Mr Mamali

I need to prepare Nokuzola mentally for the journey to the sangoma. It is just that a father can do only so much. Now I need someone else to help her. She needs to be comfortable at school again. I wish I could be at school with her to protect her. I sense that she has very few, or no people to talk to, yet there are many good people around her, even at school.

When she gets home from school she runs to her room and stays there for a long time. “Nokuzola, are you okay in there?” I call standing with my ear to her door.

“Dad, I will be out in a sec,” she says. I can hear her voice breaking.

“Please do come out soon. I have prepared a nice sandwich for you.”

“Dad, I’m not hungry.” I can hear she is crying.

More than two hours pass. I contemplate going into her room but that would just be rude of me. She is a girl of sixteen. Sitting on the couch I try to read the Cape Times but I can’t concentrate. After a long time she comes out her room. Her eyes are red and I am overwhelmed by emotions. I want to help.

“Dad, we can go see the sangoma.” she says.


On arriving in Khayelitsha, we find a queue outside the sangoma’s place. We take our shoes off and walk into this shack with poor lighting. There are different animal skins hanging on the walls. My dad tells me they were obtained legally. An elderly man sits on the floor. I think my father is rude because he doesn’t tell this man why we are here. A candle melts as it burns eagerly. White strokes of impepho smoke fill the room.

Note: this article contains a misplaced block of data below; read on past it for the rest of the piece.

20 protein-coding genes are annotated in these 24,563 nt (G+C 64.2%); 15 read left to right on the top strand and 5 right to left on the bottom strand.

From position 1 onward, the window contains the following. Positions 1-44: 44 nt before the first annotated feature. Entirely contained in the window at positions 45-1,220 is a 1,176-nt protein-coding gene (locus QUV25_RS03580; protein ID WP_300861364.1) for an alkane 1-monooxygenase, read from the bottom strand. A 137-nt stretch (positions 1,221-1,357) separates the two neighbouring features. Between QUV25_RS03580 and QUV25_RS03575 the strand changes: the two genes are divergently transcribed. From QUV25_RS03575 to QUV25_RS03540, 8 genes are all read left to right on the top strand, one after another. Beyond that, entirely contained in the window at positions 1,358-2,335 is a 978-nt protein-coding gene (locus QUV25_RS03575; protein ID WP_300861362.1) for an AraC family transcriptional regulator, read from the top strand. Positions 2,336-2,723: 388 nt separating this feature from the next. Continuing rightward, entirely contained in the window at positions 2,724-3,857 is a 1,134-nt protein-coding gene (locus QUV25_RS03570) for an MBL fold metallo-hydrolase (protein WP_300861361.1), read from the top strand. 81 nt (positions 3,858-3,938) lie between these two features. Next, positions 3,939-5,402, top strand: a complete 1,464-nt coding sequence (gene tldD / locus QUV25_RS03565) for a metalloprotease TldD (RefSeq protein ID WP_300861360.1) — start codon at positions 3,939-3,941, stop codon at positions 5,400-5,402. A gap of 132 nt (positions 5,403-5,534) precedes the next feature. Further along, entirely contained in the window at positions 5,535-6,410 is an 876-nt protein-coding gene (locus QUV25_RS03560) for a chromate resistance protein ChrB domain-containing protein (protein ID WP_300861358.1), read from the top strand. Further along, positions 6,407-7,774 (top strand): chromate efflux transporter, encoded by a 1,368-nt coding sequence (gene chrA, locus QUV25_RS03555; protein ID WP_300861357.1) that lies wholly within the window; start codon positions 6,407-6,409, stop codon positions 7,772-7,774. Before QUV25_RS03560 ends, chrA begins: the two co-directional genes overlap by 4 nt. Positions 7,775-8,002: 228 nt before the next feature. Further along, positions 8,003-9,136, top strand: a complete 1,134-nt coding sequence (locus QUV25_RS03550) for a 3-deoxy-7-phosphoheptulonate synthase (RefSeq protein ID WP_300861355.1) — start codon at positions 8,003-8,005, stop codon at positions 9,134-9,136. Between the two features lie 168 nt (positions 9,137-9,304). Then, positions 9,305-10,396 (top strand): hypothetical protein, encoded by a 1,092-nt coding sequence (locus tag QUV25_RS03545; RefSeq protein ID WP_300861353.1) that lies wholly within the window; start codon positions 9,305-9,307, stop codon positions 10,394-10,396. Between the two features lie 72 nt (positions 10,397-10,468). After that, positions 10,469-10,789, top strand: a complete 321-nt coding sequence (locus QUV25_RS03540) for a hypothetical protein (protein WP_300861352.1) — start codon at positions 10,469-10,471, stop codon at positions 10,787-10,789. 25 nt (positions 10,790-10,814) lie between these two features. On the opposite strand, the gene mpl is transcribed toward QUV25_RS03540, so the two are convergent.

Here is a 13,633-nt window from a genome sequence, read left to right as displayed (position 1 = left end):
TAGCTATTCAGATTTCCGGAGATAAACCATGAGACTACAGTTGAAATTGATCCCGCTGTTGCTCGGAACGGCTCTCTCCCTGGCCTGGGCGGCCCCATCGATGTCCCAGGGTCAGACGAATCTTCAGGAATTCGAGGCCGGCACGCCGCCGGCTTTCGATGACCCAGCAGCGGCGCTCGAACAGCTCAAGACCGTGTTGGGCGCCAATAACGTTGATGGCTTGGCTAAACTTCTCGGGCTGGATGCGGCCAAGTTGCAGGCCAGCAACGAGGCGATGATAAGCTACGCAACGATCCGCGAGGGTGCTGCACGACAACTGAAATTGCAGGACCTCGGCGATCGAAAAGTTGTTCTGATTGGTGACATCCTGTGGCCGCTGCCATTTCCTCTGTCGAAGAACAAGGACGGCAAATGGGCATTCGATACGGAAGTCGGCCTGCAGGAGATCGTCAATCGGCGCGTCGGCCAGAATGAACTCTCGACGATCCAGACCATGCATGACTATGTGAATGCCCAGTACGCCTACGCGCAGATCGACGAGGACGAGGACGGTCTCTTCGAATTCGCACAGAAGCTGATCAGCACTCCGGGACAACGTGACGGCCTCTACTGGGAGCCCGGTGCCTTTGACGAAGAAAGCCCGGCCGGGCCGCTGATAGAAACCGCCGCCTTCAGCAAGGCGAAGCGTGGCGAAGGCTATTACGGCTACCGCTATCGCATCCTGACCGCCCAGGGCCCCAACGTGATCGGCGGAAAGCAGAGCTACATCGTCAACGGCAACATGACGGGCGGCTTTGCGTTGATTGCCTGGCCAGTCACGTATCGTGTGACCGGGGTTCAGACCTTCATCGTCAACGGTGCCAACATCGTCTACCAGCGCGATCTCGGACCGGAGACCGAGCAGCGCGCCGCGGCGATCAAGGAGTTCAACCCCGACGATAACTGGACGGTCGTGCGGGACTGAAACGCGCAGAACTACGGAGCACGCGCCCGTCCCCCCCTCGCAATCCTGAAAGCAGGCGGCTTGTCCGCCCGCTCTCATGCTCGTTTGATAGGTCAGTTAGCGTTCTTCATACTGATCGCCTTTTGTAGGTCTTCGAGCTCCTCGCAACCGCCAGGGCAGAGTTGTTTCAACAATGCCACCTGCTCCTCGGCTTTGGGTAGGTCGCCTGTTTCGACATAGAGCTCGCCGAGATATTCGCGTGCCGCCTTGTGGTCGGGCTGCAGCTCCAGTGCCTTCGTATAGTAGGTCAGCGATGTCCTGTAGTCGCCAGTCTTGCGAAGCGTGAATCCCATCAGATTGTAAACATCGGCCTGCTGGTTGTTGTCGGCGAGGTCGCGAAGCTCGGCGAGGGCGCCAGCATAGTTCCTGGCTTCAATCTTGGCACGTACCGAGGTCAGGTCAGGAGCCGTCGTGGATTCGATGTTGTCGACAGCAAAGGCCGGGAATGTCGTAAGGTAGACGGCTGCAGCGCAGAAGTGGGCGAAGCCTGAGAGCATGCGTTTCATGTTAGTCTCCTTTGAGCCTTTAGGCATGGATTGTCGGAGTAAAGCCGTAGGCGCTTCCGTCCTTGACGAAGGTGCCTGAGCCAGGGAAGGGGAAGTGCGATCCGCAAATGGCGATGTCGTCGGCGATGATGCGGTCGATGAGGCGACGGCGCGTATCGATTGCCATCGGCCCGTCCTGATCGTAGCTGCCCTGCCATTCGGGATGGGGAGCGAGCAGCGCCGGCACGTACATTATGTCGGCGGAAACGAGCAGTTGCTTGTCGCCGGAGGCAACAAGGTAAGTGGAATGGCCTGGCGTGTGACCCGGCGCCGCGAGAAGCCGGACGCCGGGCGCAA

The old man starts his consultation with us. Mysteriously he knows why we are here. My father keeps saying, “Camagu, ooGatyeni – We agree”. The sangoma tells us I will be healed, a slight smile lights up my face. The room suddenly becomes a home of hope. I reserve my excitement remembering that he is not God. I think of the SRC candidacy elections coming up at school. I really want to run for a position on the SRC. But as I am now, nobody will vote for me.

But then the sangoma shocks me to near death when he says, “You have the calling.” He tells me what the dream means that I keep having, and which wakes me at night.

In the dream an old lady with a funny looking hat and beads on her wrists is standing near a fire, singing for me in the bush. I have never been to the place in real life.

The old man tells me that it means that I will become a sangoma too.

I walk out with a traditional mixture to drink twice a day in my hand. I must accept the calling. Yuck! I think. Will I ever do that? I don’t see myself doing that, why me? What will people think of me? What will Lububalo think of me?

Tell us what you think: What do you think Lubabalo will do when he finds out?